As the New Year approaches, the 2020 race to see which Democrat gets to take the blame for Trump’s disastrous policies is starting to reluctantly take shape. The field will only get weirder, surely, as the imperiled incumbent administration continues to shed support in the face of further legal turmoil and a continued shut down of the government. Nobody has actually declared yet, but obvious early frontrunners are emerging and a bitter feud is already starting to bubble over between the starry-eyed backers of Texas congressman Robert “Beto” O’Rourke, fresh off a narrow loss for Ted Cruz’s senate seat, and the more jaded supporters of 2016 Democratic nominee runner-up Bernie Sanders from Vermont.
While Beto and Bernie aren’t publicly trading barbs, making this entire debate that has subsumed the political corners of the internet even odder, their respective bases have turned vicious against one another and exposed fractures in the party. O’Rourke, a moderate congressman from Texas who largely tread water with a middle-of-the-road voting record, may have had some promise to left-leaning Democrats as a more progressive senator, but that was dashed during the mid-terms and he’s since been floated as a kind of “Great White Hope” Barack-Obama-second-coming type by the establishment seeking to capitalize on any kind of excitement. Beto got liberal Texans energized, sure, but after seeing the middling job that a compromising but charismatic centrist did from 2008-16, most nationwide progressives are looking for a cadidate with more drastic solutions, ready to tackle crises and shift paradigms.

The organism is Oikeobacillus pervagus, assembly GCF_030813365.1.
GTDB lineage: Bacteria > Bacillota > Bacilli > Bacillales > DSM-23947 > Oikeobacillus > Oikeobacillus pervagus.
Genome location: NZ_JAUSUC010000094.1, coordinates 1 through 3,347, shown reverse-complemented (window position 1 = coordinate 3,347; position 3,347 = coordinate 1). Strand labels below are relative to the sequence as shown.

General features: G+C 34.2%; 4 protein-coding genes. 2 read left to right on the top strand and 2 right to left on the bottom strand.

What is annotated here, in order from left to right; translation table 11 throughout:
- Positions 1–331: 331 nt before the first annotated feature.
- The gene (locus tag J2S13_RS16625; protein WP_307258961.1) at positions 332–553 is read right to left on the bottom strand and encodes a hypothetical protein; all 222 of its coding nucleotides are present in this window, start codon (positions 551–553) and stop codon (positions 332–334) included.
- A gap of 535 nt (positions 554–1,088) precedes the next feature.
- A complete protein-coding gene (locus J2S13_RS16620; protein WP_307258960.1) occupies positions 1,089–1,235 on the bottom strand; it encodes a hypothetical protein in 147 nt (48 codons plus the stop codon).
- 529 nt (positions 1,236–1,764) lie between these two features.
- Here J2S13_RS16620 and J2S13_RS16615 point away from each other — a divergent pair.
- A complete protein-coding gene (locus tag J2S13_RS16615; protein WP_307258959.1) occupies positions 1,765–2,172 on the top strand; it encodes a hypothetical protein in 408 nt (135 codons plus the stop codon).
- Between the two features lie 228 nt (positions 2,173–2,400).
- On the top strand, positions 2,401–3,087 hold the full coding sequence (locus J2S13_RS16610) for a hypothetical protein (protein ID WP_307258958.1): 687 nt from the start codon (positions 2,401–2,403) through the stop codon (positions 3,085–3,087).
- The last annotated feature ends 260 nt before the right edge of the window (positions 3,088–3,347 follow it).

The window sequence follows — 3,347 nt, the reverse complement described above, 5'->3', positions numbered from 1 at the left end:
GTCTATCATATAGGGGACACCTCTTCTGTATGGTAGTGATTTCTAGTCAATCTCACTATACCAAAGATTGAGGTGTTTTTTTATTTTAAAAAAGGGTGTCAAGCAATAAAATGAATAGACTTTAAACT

The Bernie wing has reason to close up ranks a little bit. The party establishment, largely stacked with Clinton acolytes, very obviously anointed Hilary with the 2016 nomination and then took for granted the energy a new generation of democratic socialists had for Sanders. The superdelegate system was an absolute sham, the primary system so obviously a First-Passed-the-Post system clearly designed for a party-favored (and moneyed) candidate, and mechanisms that saw every bit of dissent towards this process snuffed out or outright sneered at. They went onto lose to a game show host and real estate con artist after failing to close an enthusiasm gap, having not learned their lessons from 2000 or 2004, and ineptly handling basic campaigning, messaging, or maneuvering around manufactured scandals from the right-wing with a candidate that has literally spent forty years doing just that. Continue reading →